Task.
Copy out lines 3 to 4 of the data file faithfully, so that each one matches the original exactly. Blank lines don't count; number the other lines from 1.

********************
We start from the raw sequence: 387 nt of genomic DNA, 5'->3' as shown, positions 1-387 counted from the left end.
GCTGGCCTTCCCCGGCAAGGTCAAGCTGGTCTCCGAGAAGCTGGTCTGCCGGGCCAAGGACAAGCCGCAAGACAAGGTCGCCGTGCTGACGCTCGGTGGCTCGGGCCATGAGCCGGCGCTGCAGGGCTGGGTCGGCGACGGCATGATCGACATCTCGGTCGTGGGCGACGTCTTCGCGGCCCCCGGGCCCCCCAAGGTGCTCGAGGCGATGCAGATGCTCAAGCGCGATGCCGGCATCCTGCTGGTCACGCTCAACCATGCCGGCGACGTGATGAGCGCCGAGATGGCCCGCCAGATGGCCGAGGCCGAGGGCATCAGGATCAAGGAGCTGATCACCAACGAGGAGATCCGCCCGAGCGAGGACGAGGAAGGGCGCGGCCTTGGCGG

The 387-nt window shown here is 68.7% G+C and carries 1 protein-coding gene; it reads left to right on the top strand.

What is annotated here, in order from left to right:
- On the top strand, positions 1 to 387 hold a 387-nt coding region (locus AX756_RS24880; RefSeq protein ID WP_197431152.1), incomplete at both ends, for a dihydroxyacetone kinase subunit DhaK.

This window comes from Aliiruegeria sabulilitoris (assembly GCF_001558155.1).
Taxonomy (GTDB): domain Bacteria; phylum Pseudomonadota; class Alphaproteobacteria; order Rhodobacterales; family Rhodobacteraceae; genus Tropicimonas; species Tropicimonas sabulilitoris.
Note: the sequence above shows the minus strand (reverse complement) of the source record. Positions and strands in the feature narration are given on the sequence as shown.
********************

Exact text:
The 387-nt window shown here is 68.7% G+C and carries 1 protein-coding gene; it reads left to right on the top strand.

What is annotated here, in order from left to right: